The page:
Is this just the baby blues?

When are the baby blues not just baby blues?

We’ve already touched on Postpartum depression but let’s take a deeper look into how we distinguish between the baby blues and the onset of something else, such as depression, anxiety, OCD, and more.

After giving birth, and more specifically in the first 72 hours, our bodies have a big shift in hormones that include a drop in estrogen and progesterone, and a rise in prolactin. While these are the more well known, they are not exclusive. Women also experience changes in their oxytocin and thyroid functioning which can greatly affect their cognitive functioning and mood. For example, hypothyroid can present as sluggish and depressive while hyperthyroid can present as anxious and manic. There are many other hormones that shift, so make sure to speak with your doctor for more in-depth information. After birth, our bodies are adjusting to a complete overhaul and every woman experiences this change differently.

For most women, the baby blues is a normal part of their postpartum experience. Tearfulness, reactivity, and exhaustion are all present in the face of their new life change. Many women can feel disconnected and sad, some women have small bouts of crying, and some women might experience very mild symptoms. 

Baby blues is normal (60-80% of new mothers universally) and will resolve on its own between a few days to a few weeks, but it is important to keep an eye on if the baby blues is transitioning to depression, especially if there is a history of previous mental health issues. Women with a previous history of major depression, anxiety, bipolar, or other mental health issues, are at a higher risk of developing issues or experiencing a relapse during postpartum. This is not to say it’s set in stone, but it is important for parents to be informed and prepared for all outcomes. 

Think of it his way, if we know we have diabetes, we don’t ignore this factor during pregnancy. So why would we ignore our depression and/or anxiety? Women may feel compelled to hide these issues for fear of stigma or associate this with being a bad mother but being the best parent means taking care of yourself first. You can’t be there for your child if you can’t be there for yourself.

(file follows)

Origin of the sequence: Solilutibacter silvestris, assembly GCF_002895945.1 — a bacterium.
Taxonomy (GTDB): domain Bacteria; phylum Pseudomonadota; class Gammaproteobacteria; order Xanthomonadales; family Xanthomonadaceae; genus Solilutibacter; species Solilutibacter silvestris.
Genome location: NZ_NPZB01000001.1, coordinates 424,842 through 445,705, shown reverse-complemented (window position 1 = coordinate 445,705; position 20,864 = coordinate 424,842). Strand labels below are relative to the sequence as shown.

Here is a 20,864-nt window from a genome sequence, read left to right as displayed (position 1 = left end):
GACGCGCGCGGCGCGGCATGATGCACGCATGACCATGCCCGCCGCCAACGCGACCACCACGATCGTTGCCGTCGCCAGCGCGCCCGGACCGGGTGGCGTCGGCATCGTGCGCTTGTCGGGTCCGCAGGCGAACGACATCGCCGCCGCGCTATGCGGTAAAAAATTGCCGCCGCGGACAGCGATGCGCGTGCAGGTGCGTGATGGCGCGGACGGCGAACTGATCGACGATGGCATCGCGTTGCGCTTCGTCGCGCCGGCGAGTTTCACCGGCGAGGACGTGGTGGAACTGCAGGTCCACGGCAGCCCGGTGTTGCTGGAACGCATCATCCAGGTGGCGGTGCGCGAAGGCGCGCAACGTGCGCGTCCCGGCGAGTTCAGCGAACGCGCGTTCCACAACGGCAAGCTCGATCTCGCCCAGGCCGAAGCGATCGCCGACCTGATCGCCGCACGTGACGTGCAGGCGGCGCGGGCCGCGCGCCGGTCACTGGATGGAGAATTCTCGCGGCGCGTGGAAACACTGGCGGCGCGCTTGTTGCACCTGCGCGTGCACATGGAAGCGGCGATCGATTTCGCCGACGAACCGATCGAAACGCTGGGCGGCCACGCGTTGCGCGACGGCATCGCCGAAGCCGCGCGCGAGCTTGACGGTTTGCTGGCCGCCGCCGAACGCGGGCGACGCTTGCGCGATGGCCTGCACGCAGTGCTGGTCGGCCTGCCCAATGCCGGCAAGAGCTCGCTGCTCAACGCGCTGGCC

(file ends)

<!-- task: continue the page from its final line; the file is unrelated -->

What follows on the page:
As your postpartum journey continues, sit with your partner and talk about what’s really going on. Am I teary eyed and sad but experience moments of happiness? Do I feel completely hopeless or do I have glimpses of joy in the day? Baby blues can feel tough but as you progress, the frequency of good days should increase and frequency of bad days decrease. 

So how will depression evolve?

There are a few ways in which depressive symptoms may present, or ‘show up’. For instance, moms might experience a feeling of being overwhelmed and say something like, “I feel like I can’t cope”. Another mom might say “I’m just done. I’m too tired.”. As a friend and a spouse, hearing “I’m tired” is easy to gloss over. Take a minute to really understand whether you or your partner is really just tired from the baby feeding every two hours at night, or if the root of tired is tied into depression. If you can’t quite distinguish, this is a great opportunity to reach out to your doctor for help. 

Depression can also manifest in recurrent thoughts of death or suicidal thoughts.  For a new mom this can be a really jolting experience as it may be the first time one experiences these types of thoughts. Another way it can manifest is through a disruption in appetite and sleep. As athletes we know how important sleep is. Throw a baby in the mix and it’s even tougher. Add in depression and you have a recipe for decreased motivation to train or perform. This can start to morph into a lack of joy or interest in training all together. While some people from the outside might say “Well maybe she just wants to be a mom and not train anymore”, when really, the athlete is experiencing postpartum depression and needs different help. 

Another tidbit to keep in mind is that somatic symptoms often increase during the postpartum period. This means physical issues may pop up more frequently due to stress trying to manifest itself in different ways. 

So how might this affect an athlete? Well, there isn’t research out there, but one might suspect a possible increase in physical issues will interfere with training or performance. Again, this is not something set in stone but something to keep in the back of your mind if you find yourself as an athlete suddenly having more headaches, backaches, stomachaches, increased muscle fatigue, longer recovery times with smaller workouts, decreased motivation, and decreased mood. 

During this postpartum period, it’s important not only as a new mom but as an athlete to be in tune with your body. Make sure you get appropriate physicals and checkups, have blood panels run, and discuss possible mental health needs so that you can return to training and performance with a smoother transition. 

Remember, your body is going through some incredible changes and no matter how fit you were (or still are), hormonal changes and mental health issues don’t discriminate. It would be nice if we didn’t experience any baby blues, but most women will experience it in some form. Make sure you speak to your provider and advocate for your needs and have your voice heard. Remember, you are not alone in this journey.

Learn More

Learn more about the baby blues and depression during postpartum by clicking below.